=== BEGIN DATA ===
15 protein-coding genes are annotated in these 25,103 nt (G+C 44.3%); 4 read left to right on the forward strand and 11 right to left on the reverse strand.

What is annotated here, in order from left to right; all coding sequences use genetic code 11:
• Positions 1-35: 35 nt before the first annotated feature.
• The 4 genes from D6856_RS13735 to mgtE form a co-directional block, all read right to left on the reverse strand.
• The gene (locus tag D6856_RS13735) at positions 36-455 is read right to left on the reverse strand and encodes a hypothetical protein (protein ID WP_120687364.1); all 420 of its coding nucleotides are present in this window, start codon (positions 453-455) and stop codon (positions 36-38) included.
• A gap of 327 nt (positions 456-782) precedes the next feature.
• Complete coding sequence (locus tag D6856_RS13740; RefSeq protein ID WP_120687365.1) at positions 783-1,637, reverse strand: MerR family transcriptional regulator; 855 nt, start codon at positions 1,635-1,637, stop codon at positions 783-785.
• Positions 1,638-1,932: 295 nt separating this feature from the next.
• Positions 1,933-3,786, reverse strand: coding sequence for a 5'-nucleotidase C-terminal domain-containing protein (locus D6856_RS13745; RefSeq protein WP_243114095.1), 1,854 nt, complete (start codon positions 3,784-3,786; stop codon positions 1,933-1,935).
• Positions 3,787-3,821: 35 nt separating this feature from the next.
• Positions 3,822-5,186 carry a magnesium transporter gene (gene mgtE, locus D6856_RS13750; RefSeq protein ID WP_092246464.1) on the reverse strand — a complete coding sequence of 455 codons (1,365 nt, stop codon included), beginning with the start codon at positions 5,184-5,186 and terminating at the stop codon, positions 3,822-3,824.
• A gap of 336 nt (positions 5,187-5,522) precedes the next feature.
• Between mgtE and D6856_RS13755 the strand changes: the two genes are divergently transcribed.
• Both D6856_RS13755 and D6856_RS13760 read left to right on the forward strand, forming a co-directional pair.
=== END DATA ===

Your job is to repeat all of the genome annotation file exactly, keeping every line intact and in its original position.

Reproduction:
15 protein-coding genes are annotated in these 25,103 nt (G+C 44.3%); 4 read left to right on the forward strand and 11 right to left on the reverse strand.

What is annotated here, in order from left to right; all coding sequences use genetic code 11:
• Positions 1-35: 35 nt before the first annotated feature.
• The 4 genes from D6856_RS13735 to mgtE form a co-directional block, all read right to left on the reverse strand.
• The gene (locus tag D6856_RS13735) at positions 36-455 is read right to left on the reverse strand and encodes a hypothetical protein (protein ID WP_120687364.1); all 420 of its coding nucleotides are present in this window, start codon (positions 453-455) and stop codon (positions 36-38) included.
• A gap of 327 nt (positions 456-782) precedes the next feature.
• Complete coding sequence (locus tag D6856_RS13740; RefSeq protein ID WP_120687365.1) at positions 783-1,637, reverse strand: MerR family transcriptional regulator; 855 nt, start codon at positions 1,635-1,637, stop codon at positions 783-785.
• Positions 1,638-1,932: 295 nt separating this feature from the next.
• Positions 1,933-3,786, reverse strand: coding sequence for a 5'-nucleotidase C-terminal domain-containing protein (locus D6856_RS13745; RefSeq protein WP_243114095.1), 1,854 nt, complete (start codon positions 3,784-3,786; stop codon positions 1,933-1,935).
• Positions 3,787-3,821: 35 nt separating this feature from the next.
• Positions 3,822-5,186 carry a magnesium transporter gene (gene mgtE, locus D6856_RS13750; RefSeq protein ID WP_092246464.1) on the reverse strand — a complete coding sequence of 455 codons (1,365 nt, stop codon included), beginning with the start codon at positions 5,184-5,186 and terminating at the stop codon, positions 3,822-3,824.
• A gap of 336 nt (positions 5,187-5,522) precedes the next feature.
• Between mgtE and D6856_RS13755 the strand changes: the two genes are divergently transcribed.
• Both D6856_RS13755 and D6856_RS13760 read left to right on the forward strand, forming a co-directional pair.